By Tara Jo Quinn
When my brother and I were kids we had a favorite grocery store greeting card. It said:
In high school, I believed that the post-21 version of myself would get lots of free beer: men randomly bought pretty girls alcohol--just because--I thought. Later I realized that this is not the case. Usually, men give drinks to pretty girls in order to get pretty girls. Free beer is really part of an exchange.
Since I'm not a "for exchange" kind of girl, free beer doesn't come my way very often. Sometimes I unwittingly lead men on, though. Normally it happens because I'm friendly. On this occasion it happened because I made space for cultural differences.
The story begins with cupcakes. Two friends and I needed a single can of beer for the batter. None of us had any beer, but my friend Alaina had a suggestion:
"Maybe we could go ask one of your neighbors."
"How quaint!" I thought. Hadn't I watched neighbors asking one another for sugar and flour on old TV shows? I thought this would be like that, so we began knocking on doors.
One of these doors opened to reveal an Indian couple and their daughter. They had no beer, but the middle-aged father had a request:
"You bring us some cupcakes?"
I thought this was said in jest.
"If we find the ingredients!" I joked.
The cupcake guy
A few hours later, I heard several knocks at my door. I peeked through my peephole and saw the Indian father walking away.
"It was the cupcake guy," I told my friends.
Alaina attributed this strange behavior to cultural differences: "Eastern cultures are a lot more community-oriented than Western ones."
How narrow-minded of me to assume this man was a creep!
I didn't notice my neighbor again for months. But when we met again he said that he'd noticed me many times.
"I think, 'It's the beer girl,'" he said. I call him Anjum.
I was perched on the edge of our building's cement garden box when Anjum approached me. I was writing a letter.
"Are you waiting for someone?" he asked.
"No," I said. "I'm writing this letter."
Anjum didn't care that I was preoccupied. He was heading to the beer distributor and asked me to join him.
"Um," I said.
He asked again. And again. He took a few steps away, waving for me to follow.
"Come on," he said.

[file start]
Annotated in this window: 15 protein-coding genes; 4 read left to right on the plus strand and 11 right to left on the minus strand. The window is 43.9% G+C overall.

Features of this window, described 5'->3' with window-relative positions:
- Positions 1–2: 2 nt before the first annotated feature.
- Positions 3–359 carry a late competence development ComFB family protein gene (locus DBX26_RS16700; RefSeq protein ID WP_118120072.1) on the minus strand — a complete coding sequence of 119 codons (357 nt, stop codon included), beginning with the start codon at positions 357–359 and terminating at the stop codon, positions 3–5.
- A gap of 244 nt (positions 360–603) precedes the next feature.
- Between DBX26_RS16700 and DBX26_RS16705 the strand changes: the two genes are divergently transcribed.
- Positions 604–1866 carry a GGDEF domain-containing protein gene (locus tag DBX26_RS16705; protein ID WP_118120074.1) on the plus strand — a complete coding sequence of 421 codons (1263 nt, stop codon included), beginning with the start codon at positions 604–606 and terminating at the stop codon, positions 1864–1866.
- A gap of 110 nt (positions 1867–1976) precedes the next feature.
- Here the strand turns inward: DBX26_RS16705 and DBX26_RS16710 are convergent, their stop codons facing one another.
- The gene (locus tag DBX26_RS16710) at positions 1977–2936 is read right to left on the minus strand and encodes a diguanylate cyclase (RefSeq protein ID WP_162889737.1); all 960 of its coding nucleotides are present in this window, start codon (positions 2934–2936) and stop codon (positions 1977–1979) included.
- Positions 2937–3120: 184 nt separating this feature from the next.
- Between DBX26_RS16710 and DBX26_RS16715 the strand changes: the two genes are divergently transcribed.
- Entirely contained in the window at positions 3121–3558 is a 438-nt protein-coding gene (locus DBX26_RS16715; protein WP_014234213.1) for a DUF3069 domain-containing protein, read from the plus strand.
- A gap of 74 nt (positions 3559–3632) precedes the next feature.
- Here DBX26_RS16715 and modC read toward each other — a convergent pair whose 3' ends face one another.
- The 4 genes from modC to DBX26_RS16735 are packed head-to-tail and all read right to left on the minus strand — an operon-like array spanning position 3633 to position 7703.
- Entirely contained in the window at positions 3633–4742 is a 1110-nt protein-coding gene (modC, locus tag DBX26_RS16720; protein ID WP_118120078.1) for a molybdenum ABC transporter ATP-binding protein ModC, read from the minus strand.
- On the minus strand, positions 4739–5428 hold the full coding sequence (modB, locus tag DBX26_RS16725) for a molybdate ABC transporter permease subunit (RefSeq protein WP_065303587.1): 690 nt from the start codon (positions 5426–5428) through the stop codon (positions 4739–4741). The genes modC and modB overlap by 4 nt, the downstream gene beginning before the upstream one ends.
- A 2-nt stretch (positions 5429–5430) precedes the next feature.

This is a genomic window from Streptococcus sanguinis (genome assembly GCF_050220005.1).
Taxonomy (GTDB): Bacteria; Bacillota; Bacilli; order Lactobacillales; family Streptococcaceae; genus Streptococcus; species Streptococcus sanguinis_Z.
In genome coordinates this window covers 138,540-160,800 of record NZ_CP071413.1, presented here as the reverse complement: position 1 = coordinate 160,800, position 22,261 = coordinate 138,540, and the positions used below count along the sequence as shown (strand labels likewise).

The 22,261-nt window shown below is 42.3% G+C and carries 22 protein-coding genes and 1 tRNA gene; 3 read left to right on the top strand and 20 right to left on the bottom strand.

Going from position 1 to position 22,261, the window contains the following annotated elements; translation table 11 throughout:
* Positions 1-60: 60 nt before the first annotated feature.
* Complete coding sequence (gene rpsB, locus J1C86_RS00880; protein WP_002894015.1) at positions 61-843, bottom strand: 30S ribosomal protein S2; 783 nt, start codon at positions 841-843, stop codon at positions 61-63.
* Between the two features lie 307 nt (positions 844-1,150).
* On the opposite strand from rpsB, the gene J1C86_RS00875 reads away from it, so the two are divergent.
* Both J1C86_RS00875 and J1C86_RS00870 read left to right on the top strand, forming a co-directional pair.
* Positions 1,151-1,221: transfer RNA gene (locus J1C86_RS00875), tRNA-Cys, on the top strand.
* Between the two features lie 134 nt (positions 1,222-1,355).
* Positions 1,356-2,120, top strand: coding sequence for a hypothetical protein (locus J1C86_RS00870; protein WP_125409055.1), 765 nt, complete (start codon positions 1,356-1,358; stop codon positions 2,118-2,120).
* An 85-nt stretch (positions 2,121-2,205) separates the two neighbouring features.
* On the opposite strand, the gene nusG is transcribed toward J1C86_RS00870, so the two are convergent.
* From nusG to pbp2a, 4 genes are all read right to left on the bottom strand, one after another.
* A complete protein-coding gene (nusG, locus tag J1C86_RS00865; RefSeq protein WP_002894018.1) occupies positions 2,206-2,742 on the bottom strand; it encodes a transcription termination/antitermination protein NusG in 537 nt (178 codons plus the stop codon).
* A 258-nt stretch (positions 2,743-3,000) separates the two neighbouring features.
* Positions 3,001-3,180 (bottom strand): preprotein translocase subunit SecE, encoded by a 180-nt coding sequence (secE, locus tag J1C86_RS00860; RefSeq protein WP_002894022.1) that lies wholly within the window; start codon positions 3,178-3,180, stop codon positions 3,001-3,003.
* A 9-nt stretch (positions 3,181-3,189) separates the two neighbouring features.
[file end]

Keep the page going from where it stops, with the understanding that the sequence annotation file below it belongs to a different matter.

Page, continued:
I shook my head, but he kept cajoling. My thoughts began cajoling me, too.
"What about cultural differences?" they asked. "What about his wife and child? How bad can the man be?"
Besides, the beer distributor was just across the street: proximity alone made it unlikely that I would be accosted along the way.
"Friends and neighbors," I thought and followed Anjum to his car.
He drove us to the beer distributor. Anjum wanted Budweiser. Since I'd told him I like Blue Moon he wanted some of that too. He said he liked trying new things.
After wandering about the store for awhile, we chanced upon a Hoegaarden display. I told him that Hoegaarden was a lot like Blue Moon. He put a case in my arms.
"Um," I said.
He led me to the register and paid for the beers with a Little Mermaid credit card. Then we walked to the car.
"Here, I give you one," he said.
"No thanks," I said.
"I give you," he said, ripping open the box. He gave me a bottle. And another bottle.
I thought about the Little Mermaid credit card. I thought about his daughter. How creepy could a father be?
I shrugged and put the bottles in my bag.
"Free beer!" I thought.
We drove back to the apartment complex. Trying to be neighborly, I offered to help carry the cases upstairs. I took the Budweiser; he took the Hoegaarden.
As we walked to the building, he asked if I like Indian food.
"I love Indian food!" I said, hoping he would respond, "My wife, she makes very good Indian food. You come have dinner with us." I would bring my roommate.
"Friends and neighbors!" I thought.
But Anjum said: "We should go get Indian food--some weekend."
"Not friends and neighbors!" I thought.
On the elevator, Anjum told me to leave the Budweiser outside the elevator door. "I'll come back for it," he said.
"No, I'll carry it to your door," I said. I wanted his wife to see me. I believed that if he let his wife see me, he couldn't possibly want me to be his mistress.
But Anjum did not want his wife to see me and, therefore, did - I suspected -- want me to be his mistress. He insisted I set the case down where he'd said. I acquiesced.
As I walked home with the two bottles of Hoegaarden, I promised myself to stay far away from my strange neighbor. Men, I learned, will be men--and that has nothing to do with cultural differences.
Tara Jo Quinn is a writer who lives in